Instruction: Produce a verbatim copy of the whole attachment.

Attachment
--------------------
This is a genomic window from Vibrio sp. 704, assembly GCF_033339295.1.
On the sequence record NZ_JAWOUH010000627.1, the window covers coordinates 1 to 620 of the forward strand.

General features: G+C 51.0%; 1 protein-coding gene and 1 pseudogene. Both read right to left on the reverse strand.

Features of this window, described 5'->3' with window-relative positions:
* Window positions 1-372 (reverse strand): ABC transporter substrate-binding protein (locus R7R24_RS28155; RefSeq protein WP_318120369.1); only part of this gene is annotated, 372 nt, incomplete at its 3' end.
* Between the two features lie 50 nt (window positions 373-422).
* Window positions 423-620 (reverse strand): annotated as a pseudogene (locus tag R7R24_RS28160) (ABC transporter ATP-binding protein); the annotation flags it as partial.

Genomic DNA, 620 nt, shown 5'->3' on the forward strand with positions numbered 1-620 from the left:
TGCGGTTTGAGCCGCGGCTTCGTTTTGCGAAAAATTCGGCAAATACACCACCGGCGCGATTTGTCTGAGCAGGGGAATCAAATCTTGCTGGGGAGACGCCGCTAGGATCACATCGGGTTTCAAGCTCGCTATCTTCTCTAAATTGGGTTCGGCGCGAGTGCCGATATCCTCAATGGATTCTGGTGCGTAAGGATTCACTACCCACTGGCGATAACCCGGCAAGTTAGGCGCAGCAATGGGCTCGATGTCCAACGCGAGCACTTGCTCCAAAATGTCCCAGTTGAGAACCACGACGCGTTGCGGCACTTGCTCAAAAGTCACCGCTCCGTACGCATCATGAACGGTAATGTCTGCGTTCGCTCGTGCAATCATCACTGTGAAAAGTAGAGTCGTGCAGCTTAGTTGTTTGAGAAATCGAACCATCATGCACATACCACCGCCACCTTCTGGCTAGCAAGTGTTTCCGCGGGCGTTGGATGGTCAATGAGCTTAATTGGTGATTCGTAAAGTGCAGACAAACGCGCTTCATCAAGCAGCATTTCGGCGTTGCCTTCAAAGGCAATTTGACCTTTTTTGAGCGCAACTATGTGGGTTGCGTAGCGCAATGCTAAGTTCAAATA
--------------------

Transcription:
This is a genomic window from Vibrio sp. 704, assembly GCF_033339295.1.
On the sequence record NZ_JAWOUH010000627.1, the window covers coordinates 1 to 620 of the forward strand.

General features: G+C 51.0%; 1 protein-coding gene and 1 pseudogene. Both read right to left on the reverse strand.

Features of this window, described 5'->3' with window-relative positions:
* Window positions 1-372 (reverse strand): ABC transporter substrate-binding protein (locus R7R24_RS28155; RefSeq protein WP_318120369.1); only part of this gene is annotated, 372 nt, incomplete at its 3' end.
* Between the two features lie 50 nt (window positions 373-422).
* Window positions 423-620 (reverse strand): annotated as a pseudogene (locus tag R7R24_RS28160) (ABC transporter ATP-binding protein); the annotation flags it as partial.

Genomic DNA, 620 nt, shown 5'->3' on the forward strand with positions numbered 1-620 from the left:
TGCGGTTTGAGCCGCGGCTTCGTTTTGCGAAAAATTCGGCAAATACACCACCGGCGCGATTTGTCTGAGCAGGGGAATCAAATCTTGCTGGGGAGACGCCGCTAGGATCACATCGGGTTTCAAGCTCGCTATCTTCTCTAAATTGGGTTCGGCGCGAGTGCCGATATCCTCAATGGATTCTGGTGCGTAAGGATTCACTACCCACTGGCGATAACCCGGCAAGTTAGGCGCAGCAATGGGCTCGATGTCCAACGCGAGCACTTGCTCCAAAATGTCCCAGTTGAGAACCACGACGCGTTGCGGCACTTGCTCAAAAGTCACCGCTCCGTACGCATCATGAACGGTAATGTCTGCGTTCGCTCGTGCAATCATCACTGTGAAAAGTAGAGTCGTGCAGCTTAGTTGTTTGAGAAATCGAACCATCATGCACATACCACCGCCACCTTCTGGCTAGCAAGTGTTTCCGCGGGCGTTGGATGGTCAATGAGCTTAATTGGTGATTCGTAAAGTGCAGACAAACGCGCTTCATCAAGCAGCATTTCGGCGTTGCCTTCAAAGGCAATTTGACCTTTTTTGAGCGCAACTATGTGGGTTGCGTAGCGCAATGCTAAGTTCAAATA